if you happen to be in Taipei this week, you might be interested in the upcoming workshop on “Exhortation and Critique in Traditional China” at Soochow University (February 21, 2014, 9:00-18:00). Here are some excerpts from the agenda of our workshop and the schedule:
“The question of criticism and remonstrance has been of central importance for every culture that formed hierarchical orders beyond the family clan to structure and govern larger communities or entire societies. Once the distinction between superior and inferior, more powerful and less powerful, extended beyond the family, the question of balance – and in extension the question of justice – arose on a new level, and criticism and remonstrance became important tools in the attempt to maintain or restore balance. Traditional China presents an excellent example of this development. From the Book of Songs whose poems were sung to transmit more or less veiled criticisms towards rulers or towards diplomats of other states to set modes of remonstrance – like various forms of petitions with increasingly established patterns of advancing criticism – and the offices for their reception, traditional China may be said to have developed one of the most advanced, formalized, and minute cultures of critique. This culture, however, came with a particular tinge: The absoluteness of the hierarchical order with local rulers and later the emperor at the top seems to have forced inferiors to constantly occupy themselves with the question of how to both be heard and survive…
However, how to interpret such practices of criticism and remonstrance in pre-modern China is still contested among scholars. Scholars like Roger Ames or François Jullien argue that the immanence of the Chinese worldview with the concentration on the one at the center lead to an orientation of all criticism along these lines; consequently, Chinese civilization is said to be lacking the resources for radical critique (Ames, 1989; Jullien, 1995). In his most recent book, Yuri Pines has claimed that even the text of the Mengzi 孟子, often considered to be one of the most important resources for criticism in late imperial China, is characterized by its commitment to stability and unity – to put it slightly different: loyalty to the monarch was always of higher importance than true dissidence (Pines, 2012: 18). This view is opposed to a line of argument which has been developed by contemporary Taiwanese exegets of the Mengzi: according to them, this thinker regards the moral autonomy of the individual as an unconditional value and can therefore rightly be considered as a precursor of modern liberal democracy (Mou Zongsan, 2003; Lee Ming-huei, 1991; Huang Chun-chieh, 2001).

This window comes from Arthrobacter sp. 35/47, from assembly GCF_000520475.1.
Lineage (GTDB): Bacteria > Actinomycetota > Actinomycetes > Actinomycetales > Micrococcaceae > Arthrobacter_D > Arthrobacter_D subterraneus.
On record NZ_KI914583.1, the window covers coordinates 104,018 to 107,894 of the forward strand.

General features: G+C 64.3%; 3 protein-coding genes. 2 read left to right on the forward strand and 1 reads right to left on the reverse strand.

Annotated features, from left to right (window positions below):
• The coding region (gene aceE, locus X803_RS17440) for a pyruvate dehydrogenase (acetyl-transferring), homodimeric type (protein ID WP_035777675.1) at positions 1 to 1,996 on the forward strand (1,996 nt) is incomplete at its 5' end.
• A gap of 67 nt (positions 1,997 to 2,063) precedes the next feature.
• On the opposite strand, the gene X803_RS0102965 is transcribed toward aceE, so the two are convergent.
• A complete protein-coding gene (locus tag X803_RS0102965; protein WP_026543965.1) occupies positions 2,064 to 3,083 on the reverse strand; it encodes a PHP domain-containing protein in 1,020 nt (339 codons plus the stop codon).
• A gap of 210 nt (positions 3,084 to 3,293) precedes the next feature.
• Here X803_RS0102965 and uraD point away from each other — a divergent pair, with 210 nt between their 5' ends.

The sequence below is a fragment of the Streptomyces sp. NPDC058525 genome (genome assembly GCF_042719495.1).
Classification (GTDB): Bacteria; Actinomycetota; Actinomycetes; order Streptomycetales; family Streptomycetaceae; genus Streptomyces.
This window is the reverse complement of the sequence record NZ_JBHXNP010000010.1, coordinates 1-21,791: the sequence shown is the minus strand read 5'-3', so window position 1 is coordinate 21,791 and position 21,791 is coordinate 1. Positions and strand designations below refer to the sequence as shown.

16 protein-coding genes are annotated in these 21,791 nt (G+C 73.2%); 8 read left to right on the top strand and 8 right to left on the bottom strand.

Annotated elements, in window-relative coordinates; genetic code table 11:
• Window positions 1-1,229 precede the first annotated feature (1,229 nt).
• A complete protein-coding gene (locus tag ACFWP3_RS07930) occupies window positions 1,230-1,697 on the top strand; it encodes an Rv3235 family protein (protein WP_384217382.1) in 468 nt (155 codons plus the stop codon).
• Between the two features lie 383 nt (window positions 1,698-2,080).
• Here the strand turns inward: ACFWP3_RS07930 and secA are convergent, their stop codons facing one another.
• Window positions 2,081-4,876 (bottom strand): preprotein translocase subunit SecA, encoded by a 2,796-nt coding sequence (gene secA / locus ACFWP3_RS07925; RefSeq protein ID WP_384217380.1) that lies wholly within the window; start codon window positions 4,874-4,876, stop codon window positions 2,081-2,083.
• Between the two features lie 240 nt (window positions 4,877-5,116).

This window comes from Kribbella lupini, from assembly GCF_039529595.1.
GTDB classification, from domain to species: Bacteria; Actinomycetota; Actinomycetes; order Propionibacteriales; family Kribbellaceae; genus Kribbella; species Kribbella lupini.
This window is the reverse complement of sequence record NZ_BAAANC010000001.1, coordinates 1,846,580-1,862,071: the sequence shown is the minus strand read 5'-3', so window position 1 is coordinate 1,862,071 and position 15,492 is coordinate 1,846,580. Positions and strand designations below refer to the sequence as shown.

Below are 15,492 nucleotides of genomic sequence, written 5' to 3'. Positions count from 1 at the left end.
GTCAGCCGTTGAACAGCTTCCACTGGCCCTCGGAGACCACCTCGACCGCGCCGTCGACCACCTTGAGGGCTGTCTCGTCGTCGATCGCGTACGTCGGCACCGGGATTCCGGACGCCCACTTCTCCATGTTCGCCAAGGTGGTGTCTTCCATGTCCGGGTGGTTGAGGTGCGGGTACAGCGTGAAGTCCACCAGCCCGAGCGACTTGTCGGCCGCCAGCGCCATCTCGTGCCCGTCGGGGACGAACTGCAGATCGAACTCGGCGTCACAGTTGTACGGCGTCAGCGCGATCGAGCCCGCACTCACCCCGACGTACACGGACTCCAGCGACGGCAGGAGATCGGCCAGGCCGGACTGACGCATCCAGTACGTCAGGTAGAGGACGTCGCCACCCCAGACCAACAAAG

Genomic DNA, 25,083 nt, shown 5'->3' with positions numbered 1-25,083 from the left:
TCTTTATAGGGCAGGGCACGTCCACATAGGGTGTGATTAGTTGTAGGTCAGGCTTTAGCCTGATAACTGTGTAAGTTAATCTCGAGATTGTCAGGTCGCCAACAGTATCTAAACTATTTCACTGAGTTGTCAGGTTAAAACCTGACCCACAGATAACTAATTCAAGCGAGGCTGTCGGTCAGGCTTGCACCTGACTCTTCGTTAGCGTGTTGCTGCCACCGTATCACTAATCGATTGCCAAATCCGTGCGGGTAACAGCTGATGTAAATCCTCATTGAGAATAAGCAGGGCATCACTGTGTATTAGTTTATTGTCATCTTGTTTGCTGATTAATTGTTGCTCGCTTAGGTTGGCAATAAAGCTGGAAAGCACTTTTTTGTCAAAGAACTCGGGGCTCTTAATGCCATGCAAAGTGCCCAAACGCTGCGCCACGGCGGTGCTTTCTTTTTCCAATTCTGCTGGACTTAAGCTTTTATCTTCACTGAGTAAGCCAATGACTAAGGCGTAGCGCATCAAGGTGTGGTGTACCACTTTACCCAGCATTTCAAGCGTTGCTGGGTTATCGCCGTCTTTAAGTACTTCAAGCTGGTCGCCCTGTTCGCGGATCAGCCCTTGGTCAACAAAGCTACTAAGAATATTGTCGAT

While our workshop focuses on the issue of criticism and remonstrance at the court, it might also be interesting to think about the broader issue of protest in traditional China: recently, the sociologist Ho-fung Hung has demonstrated the basic continuity between various forms of protest in late imperial China, which were often inspired by Neo-Confucian teachings, and protest forms in contemporary China; he therefore urges us to re-think the long-standing paradigm that political modernity (including modern forms of political protest) has originated in early modern Europe (Hung 2013)…”
The Art of Subtle Persuasion? Exhortation and Critique in Traditional China
Workshop at the Philosophy Department, Soochow University, Taipei, February 21 (Friday), 2014. Soochow University, 70 Linhsi Road., Shihlin, Second Academic Building, 8F, D0825 / 東吳大學外雙溪校區第二教研大樓D0825會議室
9.00 – 9.15 Introduction (Michael Schimmelpfennig/Kai Marchal)
9.15 – 10.30 Michael Schimmelpfennig (白馬) (Australian National University):
“In Search of Systematics: Conceptions of Ways of Remonstrance in pre-Qin and Han Dynasty Sources”
10.30 – 11.45 Kai Marchal (馬愷之) (Soochow University):
“Political Unity or Moral Consciousness? On the Idea of Critique in Neo-Confucianism”
11.45 – 13.00 Chu Ping-tzu (祝平次) (National Tsinghua University):
“Tang Song Literati’s Views on Remonstrance”
14.00 – 15.15 Sato Masayuki (佐藤將之) (National Taiwan University):
“How to Protect a Loyal Minster who will Remonstrate his Lord: Xunzi’s Conception of The Three Degrees of Zhong (Loyalty)”
15.15 – 16.30 Fabian Heubel (何乏筆) (Academia Sinica):
“Reflections on the Immanence of Critique”
16.30 – 18.00 General Discussion
The workshop is open to the public. You are welcome to join us! ~
Dear Kai, Congratulations for this exciting and very pertinent academic event. Are you planning to record it and make it available on-line?
good to hear from you! For the moment, we do not plan to make the presentations available on-line, but we are thinking about publishing the results later. I’ll let you know as soon as these plans are more definitive.
All the best,